How bad is Seattle's homelessness problem? Sheer volume of complaints sheds some light

KING COUNTY -- Seattle has received thousands of complaints of unauthorized camping since the beginning of the year, shedding some light on the city's complex homelessness problem.

The city's Customer Service Bureau got 3,290 complaints of unauthorized camping from Jan. 1 to April 20, documents released via a public disclosure request show.

From City of Seattle

The document details the location of the encampments, when the complaint came in, and the "nature of the inquiry." The details in nature of the inquiries are varied, ranging from just the word "campsite," to detailed complaints.

"There was a nice place for a viewpoint here," one complaint reads. "But now a tent site has grown and grown. What started as a tent now has a tarp canopy and attachments to the fencing. People try to avoid walking near it now."

Some comments are riddled with sarcasm, emphasizing homeowners' frustrations.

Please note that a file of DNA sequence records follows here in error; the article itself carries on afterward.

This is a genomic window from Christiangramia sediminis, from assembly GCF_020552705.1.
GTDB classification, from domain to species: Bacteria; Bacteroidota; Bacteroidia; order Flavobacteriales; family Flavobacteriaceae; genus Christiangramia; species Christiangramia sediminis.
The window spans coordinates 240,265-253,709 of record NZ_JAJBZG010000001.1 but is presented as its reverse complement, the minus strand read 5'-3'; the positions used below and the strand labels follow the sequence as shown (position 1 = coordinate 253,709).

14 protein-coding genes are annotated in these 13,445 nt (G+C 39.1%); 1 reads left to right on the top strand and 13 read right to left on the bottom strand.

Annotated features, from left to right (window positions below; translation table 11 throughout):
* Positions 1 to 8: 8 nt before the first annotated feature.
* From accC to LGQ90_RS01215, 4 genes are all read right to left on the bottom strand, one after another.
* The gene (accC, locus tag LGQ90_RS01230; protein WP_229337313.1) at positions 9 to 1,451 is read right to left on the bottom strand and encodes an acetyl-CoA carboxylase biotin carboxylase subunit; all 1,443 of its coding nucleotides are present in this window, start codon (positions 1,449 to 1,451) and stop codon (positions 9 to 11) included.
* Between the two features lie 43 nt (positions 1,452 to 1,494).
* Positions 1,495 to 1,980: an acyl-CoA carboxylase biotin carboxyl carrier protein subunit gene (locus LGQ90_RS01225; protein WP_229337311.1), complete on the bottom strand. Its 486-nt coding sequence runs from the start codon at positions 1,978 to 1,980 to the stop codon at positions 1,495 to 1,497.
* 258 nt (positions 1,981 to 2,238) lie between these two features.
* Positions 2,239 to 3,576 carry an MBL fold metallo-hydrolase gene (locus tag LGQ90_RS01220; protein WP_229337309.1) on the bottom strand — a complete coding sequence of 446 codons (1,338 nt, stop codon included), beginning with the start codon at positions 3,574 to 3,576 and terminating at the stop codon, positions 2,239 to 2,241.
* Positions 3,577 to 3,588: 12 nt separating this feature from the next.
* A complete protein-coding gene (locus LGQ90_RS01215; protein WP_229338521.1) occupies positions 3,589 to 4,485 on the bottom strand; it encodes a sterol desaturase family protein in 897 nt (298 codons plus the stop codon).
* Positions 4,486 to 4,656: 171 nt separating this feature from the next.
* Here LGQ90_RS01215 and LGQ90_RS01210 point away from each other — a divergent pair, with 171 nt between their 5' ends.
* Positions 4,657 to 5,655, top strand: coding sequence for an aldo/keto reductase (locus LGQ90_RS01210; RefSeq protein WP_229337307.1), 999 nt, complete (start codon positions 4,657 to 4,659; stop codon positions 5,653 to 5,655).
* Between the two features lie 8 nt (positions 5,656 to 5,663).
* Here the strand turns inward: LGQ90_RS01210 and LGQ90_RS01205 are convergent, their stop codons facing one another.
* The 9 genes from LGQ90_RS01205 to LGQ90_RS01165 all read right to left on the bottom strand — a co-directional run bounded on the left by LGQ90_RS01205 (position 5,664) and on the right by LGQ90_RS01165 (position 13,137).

"What's the rent on this camping overlook?" another complaint reads. "I'll pay double."

Seattle's north precinct received the most complaints, with 1,336 over the 17-week period. The city's service bureau is meant to "achieve fairness, justice, and exemplary customer service" by the city, the bureau's website reads.

The public disclosure document was first posted on Seattle's Reddit page and then confirmed by Q13 News. The CSB provided Q13 News with a graph of complaints registered since 2012. They've increased 1,000 times since 2012.

From City of Seattle.

The service bureau is just one way the city gets complaints. Officials are notified of an encampment from the public through the CSB, online service request forms, the Find-It Fix It app, emails to the city or by city staff.

Multiple steps are needed to remove a homeless encampment, and campers are given a 72-hour notice to vacate.

In April, families in Seattle's Green Lake neighborhood complained of growing tent cities.

"There's people strung-out, wandering around on drugs," said longtime resident Wilgis. "Huge hordes of stolen goods like bikes and mopeds."